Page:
House (1981) describes this major refocusing of research in terms of three principles, which also define ideals for the investigation of personality and social structure. First, the components principle suggests that social structures such as roles, positions, and systems are multidimensional, and theory should specify which dimensions are important for which personality phenomena (such as stress, self-esteem, and locus of control). Second, the proximity principle suggests focusing first on understanding the more proximate stimuli that affect people and then mapping the causal patterns across broader levels of social structure in time and space. Third, the psychological principle identifies the importance of specifying the psychological processes involved when social structures and processes affect the self, personality, and attitudes. House's three principles nicely summarize many of the recent advances in the study of social structure and personality. They also define the nature of limitations in current knowledge, and identify research frontiers.

The contemporary landscape of research on social structure and personality in sociology is a patchwork of problems and areas. These include social stratification, work, and personality (Kohn et al. 1983); social structure and health, both physical and psychological (Mirowsky and Ross 1986); disjunctive social changes (war, economic depression) and individual adjustment (Elder 1974); role transitions and psychological changes (O'Brien 1986); variations in self-concept by structural position (Gecas and Burke 1995); human development, aging, and social change (Featherman and Lerner 1985; Alwin et al. 1991); and political and discriminatory attitudes, social institutions, and change (Kiecolt 1988), to mention just a few.

One of the most substantial and important areas of research involves the study of social stratification, work and personality, and the program of research of Kohn, Schooler, and colleagues (1983; Kohn and Slomczynski 1990; Kohn et al. 1997). The Kohn-Schooler model reflects the dominant approach in this particular area, and illustrates the major sociological approach to the study of social structure and personality. Spenner (1988a, 1988b, 1998) provides detailed review of this research. In comparison, approaches in psychology are more microscopic—in focusing on shorter intervals of time and smaller arenas of social space—and more likely to rely on experiments and lab studies, or field research versus large-scale survey research of people's work lives and personality histories.

The Kohn-Schooler model begins with dimensions of jobs that are defined and measured as objectively as possible (versus subjective dimensions and measures of individual's jobs). These structural imperatives of jobs include: occupational self-direction (substantive complexity of work, closeness of supervision, and routinization); job pressures (time pressure, heaviness, dirtiness, and hours worked per week); extrinsic risks and rewards (the probability of being held responsible for things outside one's control, the risk of losing one's job or business, job protections, and job income); and organizational location (ownership, bureaucratization, and hierarchical position). The three basic dimensions of personality in this research include intellectual flexibility, self-directedness of orientation, and sense of well-being or distress. Among the subdimensions of these organizing dimensions are authoritarian conservatism, personally responsible standards of morality, trustfulness, self-confidence, self-deprecation, fatalism, anxiety, and idea conformity.

The type of analysis used in the Kohn-Schooler research estimates the lagged and contemporaneous reciprocal relationships between conditions of work and dimensions of personality in nonexperimental, panel, survey data. The major data come from a national sample of over 3,000 persons, representative of the male, full-time labor force, age 16 and over in 1974. About one-third of these men were reinterviewed about ten years later, with measures being taken of work conditions and personality at both points in time. Most of the studies of women in this tradition refer to wives of men in the sample. In a series of structural equation model analyses that adjust for measurement error in dimensions of jobs and personality, the authors document an intricate pattern of lagged (over time) and contemporaneous selection and socialization effects. Selection effects refers to the effects of personality on work and social structure; socialization effects refers to the effects of work (social structure) on self and personality. Most of the effects of personality on work are lagged, as workers appear to select jobs of a given type depending on measured aspects of their personality, or to slowly mold jobs to match their personalities. Conversely, the effects of jobs on personalities appear to be somewhat larger and to involve both contemporaneous and lagged effects. The largest relationships center on components of occupational self-direction, in particular, on substantive complexity of work. For example, substantive complexity of work environments increases intellectual flexibility for men by an amount that is one-fourth as great as the effect of intellectual flexibility a decade earlier, net of controls for other variables and confounding influences.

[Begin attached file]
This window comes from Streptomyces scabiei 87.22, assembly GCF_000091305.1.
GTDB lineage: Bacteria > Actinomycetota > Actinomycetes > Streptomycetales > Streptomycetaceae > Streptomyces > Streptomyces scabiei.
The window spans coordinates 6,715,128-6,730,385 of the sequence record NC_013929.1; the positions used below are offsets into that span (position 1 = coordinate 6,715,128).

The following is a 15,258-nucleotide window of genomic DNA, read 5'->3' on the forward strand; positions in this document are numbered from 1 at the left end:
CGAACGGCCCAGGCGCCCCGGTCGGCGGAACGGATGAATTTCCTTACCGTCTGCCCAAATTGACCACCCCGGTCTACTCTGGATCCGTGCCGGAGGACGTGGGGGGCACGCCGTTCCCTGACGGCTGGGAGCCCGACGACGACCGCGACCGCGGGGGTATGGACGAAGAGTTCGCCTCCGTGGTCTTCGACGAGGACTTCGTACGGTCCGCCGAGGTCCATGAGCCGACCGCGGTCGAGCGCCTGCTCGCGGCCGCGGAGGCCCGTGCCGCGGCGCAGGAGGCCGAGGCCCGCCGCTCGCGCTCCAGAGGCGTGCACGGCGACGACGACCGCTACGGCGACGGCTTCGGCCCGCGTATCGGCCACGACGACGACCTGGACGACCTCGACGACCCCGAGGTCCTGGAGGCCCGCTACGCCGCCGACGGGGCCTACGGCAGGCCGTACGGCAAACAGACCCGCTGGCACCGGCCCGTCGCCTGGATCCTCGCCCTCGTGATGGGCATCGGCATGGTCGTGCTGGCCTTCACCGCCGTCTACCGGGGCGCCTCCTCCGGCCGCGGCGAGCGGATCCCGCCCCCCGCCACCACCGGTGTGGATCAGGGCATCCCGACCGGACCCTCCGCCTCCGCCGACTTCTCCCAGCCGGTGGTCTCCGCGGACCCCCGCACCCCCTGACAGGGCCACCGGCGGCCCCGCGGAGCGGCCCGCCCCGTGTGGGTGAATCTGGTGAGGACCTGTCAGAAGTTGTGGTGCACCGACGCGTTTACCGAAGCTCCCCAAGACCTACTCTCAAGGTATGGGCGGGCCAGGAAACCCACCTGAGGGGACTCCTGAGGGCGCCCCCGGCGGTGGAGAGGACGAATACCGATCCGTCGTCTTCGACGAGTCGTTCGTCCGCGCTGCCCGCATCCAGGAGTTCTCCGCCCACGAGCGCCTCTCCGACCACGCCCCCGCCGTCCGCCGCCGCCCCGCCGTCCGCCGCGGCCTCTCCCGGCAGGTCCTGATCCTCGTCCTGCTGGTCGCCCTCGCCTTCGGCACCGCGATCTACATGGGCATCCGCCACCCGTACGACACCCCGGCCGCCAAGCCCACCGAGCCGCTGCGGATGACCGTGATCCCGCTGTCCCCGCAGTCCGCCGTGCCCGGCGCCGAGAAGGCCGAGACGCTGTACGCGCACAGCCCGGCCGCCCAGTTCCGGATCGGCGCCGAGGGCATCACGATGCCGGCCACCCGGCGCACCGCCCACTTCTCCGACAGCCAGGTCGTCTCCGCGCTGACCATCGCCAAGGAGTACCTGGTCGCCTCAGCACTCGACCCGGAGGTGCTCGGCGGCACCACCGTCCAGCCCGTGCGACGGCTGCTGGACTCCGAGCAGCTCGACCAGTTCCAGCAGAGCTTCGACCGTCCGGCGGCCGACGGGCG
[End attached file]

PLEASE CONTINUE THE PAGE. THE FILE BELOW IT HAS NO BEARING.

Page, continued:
Kohn, Schooler, and colleagues interpret their findings with a "learning-generalization" explanation. In it, people learn from their jobs and generalize the lessons to spheres of their lives away from the job. Rather than using alternate psychological mechanisms such as displacement or compensation, the structural imperatives of jobs affect a worker's values; orientations to self, children, and society; and cognitive functioning. They do this primarily through a direct process of learning from the job and generalization of what has been learned to off-job realities. The collected research shows that these generalizations appear to hold under a broad range of controls for spuriousness, alternate explanations, and extensions. The extensions include men's and women's work lives, self-direction in leisure activities, housework, and educational domains, as well as a number of replications of the basic model including careful comparisons with samples from Poland and Japan, and more recently from the Ukraine (Kohn et al. 1997).